21. Vondal P. USAID Performance Monitoring and Evaluation TIPS: Rapid Appraisal Methods. Washington, D.C.; 2010.
22. Zembe-Mkabile WZ, Jackson D, Sanders D, et al. The “community” in community case management of childhood illnesses in Malawi. Glob Health Action. 2016;9(1):1-9. doi:10.3402/gha.v9.29177.
23. Gale NK, Heath G, Cameron E, Rashid S, Redwood S. Using the framework method for the analysis of qualitative data in multi-disciplinary health research. BMC Med Res Methodol. 2013;13:117. doi:10.1186/1471-2288-13-117.
24. Pope C, Ziebland S, Mays N. Qualitative research in health care Analysing qualitative data. Bmj. 2000;320(January):114-116. doi:10.1136/bmj.320.7227.114.
25. Graneheim UH, Lundman B. Qualitative content analysis in nursing research: concepts, procedures and measures to achieve trustworthiness. Nurse Educ Today. 2004;24(2):105-112. doi:10.1016/j.nedt.2003.10.001.
26. Ritchie J, Lewis J. Qualitative Research Practice: A Guide for Social Science Students and Researchers. London: Sage Publications; 2003. doi:10.4135/9781452230108.
27. Ochalek JM, Claxton CP, Revill P, Sculpher MJ, Rollinger A. Supporting the Development of an Essential Health Package: Principles and Initial Assessment for Malawi. York, UK; 2016.
28. Ministry of Health (MoH) [Malawi]. Malawi Health Sector Strategic Plan 2011-2016. Lilongwe, Malawi; 2012.
29. UNICEF. Formative Evaluation of UNICEF’s Monitoring Results for Equity System (MoRES). MoRES From Evidence to Equity? New York, USA; 2014.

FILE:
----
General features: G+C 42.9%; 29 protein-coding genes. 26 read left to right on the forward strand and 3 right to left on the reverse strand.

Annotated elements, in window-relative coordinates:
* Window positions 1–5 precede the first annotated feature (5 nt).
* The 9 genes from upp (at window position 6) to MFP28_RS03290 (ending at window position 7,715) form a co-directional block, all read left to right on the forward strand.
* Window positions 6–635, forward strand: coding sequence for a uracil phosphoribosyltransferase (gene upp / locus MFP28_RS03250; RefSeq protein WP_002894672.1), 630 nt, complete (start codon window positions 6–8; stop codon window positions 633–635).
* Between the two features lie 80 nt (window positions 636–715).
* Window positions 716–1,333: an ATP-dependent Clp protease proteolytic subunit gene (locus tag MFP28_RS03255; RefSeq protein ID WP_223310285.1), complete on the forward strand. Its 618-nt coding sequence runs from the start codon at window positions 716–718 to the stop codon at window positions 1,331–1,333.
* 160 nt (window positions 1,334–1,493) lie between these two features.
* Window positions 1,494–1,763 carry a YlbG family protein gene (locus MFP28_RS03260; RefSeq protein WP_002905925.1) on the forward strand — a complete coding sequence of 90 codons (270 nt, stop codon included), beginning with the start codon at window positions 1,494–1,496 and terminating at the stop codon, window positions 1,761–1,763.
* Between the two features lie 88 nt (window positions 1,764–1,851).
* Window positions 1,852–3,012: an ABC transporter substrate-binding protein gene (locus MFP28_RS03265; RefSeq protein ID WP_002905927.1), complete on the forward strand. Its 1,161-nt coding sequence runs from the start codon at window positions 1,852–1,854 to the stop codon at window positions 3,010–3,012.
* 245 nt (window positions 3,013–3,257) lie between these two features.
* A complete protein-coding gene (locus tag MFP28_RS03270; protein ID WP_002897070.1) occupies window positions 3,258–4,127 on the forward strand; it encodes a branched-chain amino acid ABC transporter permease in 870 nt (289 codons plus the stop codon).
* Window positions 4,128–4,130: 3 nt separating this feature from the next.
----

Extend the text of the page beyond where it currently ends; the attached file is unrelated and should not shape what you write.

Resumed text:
30. International Health Partnership (IHP). Uganda: Strengthening Monitoring and Evaluation Practices in the Context of Scaling-up the IHP+ Compact and Country Health Systems Surveillance. Geneva, Switzerland; 2014. strengthening M%2526E 2011 report_final.pdf.
31. International Health Partnership (IHP). Joint Assessment of Rwanda ’ S Third Health Sector Strategic Plan ( HSSP III ). Geneva, Switzerland; 2012. Assessment of Rwanda HSSP III. Jun2012.pdf.
32. Paul E. Benin Case Study: Documenting the Results of Implementing Aid Effectiveness Principles in the Health Sector. Geneva, Switzerland; 2011.
33. Chaulagai CN, Moyo CM, Koot J, et al. Design and implementation of a health management information system in Malawi: Issues, innovations and results. Health Policy Plan. 2005;20(6):375-384. doi:10.1093/heapol/czi044.